Robbie, Patent Attorney at Marks & Clerk, shares their experience since joining the firm.
What skills are useful in this sector/profession?
Patent Attorneys work with inventors and clients who often have technical backgrounds. Having a strong grasp of scientific, engineering and technological concepts is crucial for understanding and effectively communicating about inventions. Having a technical aptitude allows Patent Attorneys to navigate complex technical details and translate them into legal concepts. Patent Attorneys often encounter complex legal and technical challenges that require creative problem solving. The field of intellectual property is continuously evolving, with new technologies and legal developments emerging all the time. Patent Attorneys should have a passion for learning and be adapt to new technologies, scientific advancements and legal precedents to provide the best advice to clients.
Why did you choose a job in this profession?
Studying mechanical engineering at university, my favourite part of my degree was learning about new engineering concepts and ideas. I had heard of the Patent Attorney profession from family friends and I had always found the thought of a career in this profession very interesting. When I graduated, I was unsure that a career in engineering was the right fit for me and decided that I would apply for a role as a trainee Patent Attorney. Having worked in the Patent Attorney profession for several years now, I am very happy that I made this decision. Working in this profession provides a unique opportunity to continually learn about new scientific ideas and concepts while combining law and technology to provide meaningful advice to clients.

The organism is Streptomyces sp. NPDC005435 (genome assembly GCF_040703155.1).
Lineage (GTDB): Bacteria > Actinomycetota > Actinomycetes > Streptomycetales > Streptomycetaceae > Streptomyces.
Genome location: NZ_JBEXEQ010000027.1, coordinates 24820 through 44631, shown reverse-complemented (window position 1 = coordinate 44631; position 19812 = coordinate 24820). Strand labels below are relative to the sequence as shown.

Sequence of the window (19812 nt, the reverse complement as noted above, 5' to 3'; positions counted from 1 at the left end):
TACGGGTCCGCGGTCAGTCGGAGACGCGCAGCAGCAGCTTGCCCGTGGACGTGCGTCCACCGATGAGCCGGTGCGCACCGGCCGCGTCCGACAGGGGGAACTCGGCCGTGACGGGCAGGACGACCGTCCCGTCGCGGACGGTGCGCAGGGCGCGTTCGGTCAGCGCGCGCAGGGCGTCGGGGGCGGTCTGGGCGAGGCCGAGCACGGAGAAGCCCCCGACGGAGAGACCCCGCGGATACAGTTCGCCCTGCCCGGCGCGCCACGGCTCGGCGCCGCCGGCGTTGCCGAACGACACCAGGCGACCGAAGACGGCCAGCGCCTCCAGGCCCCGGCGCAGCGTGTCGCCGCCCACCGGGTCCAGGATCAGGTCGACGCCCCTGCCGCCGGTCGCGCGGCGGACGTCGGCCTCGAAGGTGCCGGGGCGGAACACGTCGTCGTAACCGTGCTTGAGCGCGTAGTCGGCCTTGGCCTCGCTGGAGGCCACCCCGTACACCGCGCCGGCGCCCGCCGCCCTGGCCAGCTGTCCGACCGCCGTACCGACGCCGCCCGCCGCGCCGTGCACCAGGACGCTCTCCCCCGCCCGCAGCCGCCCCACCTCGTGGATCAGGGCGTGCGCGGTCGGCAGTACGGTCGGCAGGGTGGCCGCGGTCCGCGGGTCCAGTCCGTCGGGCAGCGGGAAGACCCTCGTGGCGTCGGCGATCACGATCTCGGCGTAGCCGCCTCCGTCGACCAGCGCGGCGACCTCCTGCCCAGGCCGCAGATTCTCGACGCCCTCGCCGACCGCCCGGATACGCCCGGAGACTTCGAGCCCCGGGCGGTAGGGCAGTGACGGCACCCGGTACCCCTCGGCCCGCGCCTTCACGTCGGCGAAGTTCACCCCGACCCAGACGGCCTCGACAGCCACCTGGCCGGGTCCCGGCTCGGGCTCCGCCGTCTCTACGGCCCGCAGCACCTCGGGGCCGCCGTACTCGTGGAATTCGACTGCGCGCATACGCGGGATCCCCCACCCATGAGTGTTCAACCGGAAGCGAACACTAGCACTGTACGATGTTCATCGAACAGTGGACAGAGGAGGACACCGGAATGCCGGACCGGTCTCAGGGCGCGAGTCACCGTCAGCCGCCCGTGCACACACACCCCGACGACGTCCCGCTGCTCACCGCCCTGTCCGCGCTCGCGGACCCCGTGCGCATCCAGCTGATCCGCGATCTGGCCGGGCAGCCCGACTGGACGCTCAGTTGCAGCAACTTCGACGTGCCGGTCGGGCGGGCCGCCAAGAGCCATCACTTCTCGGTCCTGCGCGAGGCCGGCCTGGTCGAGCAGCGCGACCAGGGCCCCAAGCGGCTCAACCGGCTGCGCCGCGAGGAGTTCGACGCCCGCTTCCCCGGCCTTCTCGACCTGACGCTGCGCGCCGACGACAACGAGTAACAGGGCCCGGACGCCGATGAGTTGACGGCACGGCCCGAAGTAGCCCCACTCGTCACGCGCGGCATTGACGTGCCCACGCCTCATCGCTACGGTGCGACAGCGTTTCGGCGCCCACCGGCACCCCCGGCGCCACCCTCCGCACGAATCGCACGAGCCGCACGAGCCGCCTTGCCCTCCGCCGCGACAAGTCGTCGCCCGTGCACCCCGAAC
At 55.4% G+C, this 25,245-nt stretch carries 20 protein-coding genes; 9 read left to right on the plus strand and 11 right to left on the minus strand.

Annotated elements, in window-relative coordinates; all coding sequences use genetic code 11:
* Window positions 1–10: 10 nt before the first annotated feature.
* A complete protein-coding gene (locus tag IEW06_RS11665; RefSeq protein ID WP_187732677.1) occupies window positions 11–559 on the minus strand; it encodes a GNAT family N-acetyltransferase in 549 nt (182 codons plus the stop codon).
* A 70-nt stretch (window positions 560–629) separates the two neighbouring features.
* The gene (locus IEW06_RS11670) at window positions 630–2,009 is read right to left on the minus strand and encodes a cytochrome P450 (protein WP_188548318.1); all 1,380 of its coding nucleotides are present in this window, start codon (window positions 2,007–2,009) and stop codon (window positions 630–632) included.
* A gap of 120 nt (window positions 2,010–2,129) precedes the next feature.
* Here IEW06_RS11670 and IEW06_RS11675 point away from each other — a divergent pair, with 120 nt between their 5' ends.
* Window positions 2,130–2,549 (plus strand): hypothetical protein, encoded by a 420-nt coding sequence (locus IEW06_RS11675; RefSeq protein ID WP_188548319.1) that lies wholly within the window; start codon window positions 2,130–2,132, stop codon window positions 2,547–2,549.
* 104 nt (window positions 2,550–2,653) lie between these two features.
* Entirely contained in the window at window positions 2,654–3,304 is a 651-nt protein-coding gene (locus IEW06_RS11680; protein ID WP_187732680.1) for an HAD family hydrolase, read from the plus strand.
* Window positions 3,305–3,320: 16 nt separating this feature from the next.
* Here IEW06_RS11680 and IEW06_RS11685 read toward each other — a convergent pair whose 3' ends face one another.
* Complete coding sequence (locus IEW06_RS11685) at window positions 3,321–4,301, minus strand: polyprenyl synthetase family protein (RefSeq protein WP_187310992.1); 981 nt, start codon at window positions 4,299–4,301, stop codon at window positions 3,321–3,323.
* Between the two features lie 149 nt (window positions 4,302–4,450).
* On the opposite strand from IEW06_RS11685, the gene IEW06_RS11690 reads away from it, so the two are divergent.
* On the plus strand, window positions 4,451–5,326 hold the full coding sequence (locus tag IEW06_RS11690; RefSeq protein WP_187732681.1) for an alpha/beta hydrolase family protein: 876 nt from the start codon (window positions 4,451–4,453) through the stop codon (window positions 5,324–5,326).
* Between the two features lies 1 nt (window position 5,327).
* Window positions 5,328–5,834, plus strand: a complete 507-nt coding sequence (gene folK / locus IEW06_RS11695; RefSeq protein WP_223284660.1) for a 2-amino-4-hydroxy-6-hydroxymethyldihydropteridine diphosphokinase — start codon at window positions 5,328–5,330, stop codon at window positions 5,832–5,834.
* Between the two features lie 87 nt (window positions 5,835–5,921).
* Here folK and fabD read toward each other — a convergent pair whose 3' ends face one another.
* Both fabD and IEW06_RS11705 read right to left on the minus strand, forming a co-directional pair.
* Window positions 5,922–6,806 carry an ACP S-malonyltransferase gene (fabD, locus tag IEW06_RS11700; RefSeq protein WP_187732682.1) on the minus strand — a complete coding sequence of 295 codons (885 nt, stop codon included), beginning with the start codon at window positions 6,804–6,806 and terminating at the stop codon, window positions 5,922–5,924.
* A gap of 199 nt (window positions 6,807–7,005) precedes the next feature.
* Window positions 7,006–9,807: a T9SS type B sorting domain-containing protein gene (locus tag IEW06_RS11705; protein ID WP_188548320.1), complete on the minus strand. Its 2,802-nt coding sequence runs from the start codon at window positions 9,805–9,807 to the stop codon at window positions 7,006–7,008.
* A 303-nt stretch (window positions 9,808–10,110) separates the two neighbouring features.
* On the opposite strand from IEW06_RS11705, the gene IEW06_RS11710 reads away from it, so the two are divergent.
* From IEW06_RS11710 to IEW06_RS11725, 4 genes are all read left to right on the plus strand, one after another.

What are your main duties within your role?
Working closely with inventors to understand their inventions and innovations, a large part of my role involves writing patent applications and preparing legal arguments to submit at patent offices to defend clients’ rights. I also assist clients in managing their patent portfolios by evaluating existing patents, advising on strategies for expanding or maintaining their portfolio, and collaborating with clients to develop intellectual property strategies aligned with their business goals. Now that I am a qualified Attorney, I meet with inventors on a more frequent basis to learn about their new inventions and discuss legal strategies with them. Collaborating and sharing knowledge with inventors, who are typically experts in their respective fields, is one of my favourite parts of the job.
Do you have any advice for anyone wanting to enter the profession?
To become a Patent Attorney you must pass a number of qualifying examinations. The examinations consist of written papers requiring candidates to analyse technical and legal formation in a limited timeframe. The examinations are held annually and usually take several years for candidates to complete. While the examinations are challenging and require diligent preparation, the topics are intellectually stimulating and the work you do on the job is directly related to the examinations. Unlike many intellectual property law firms, Marks & Clerk has its own in-house Training Academy for trainees to prepare for the qualifying examinations. The Training Academy provides a series of lectures and away days where trainees are taught about the wide-ranging and complex subjects of patent law, as well as the necessary skills to pass the exams, which I found very helpful when preparing for the examinations.
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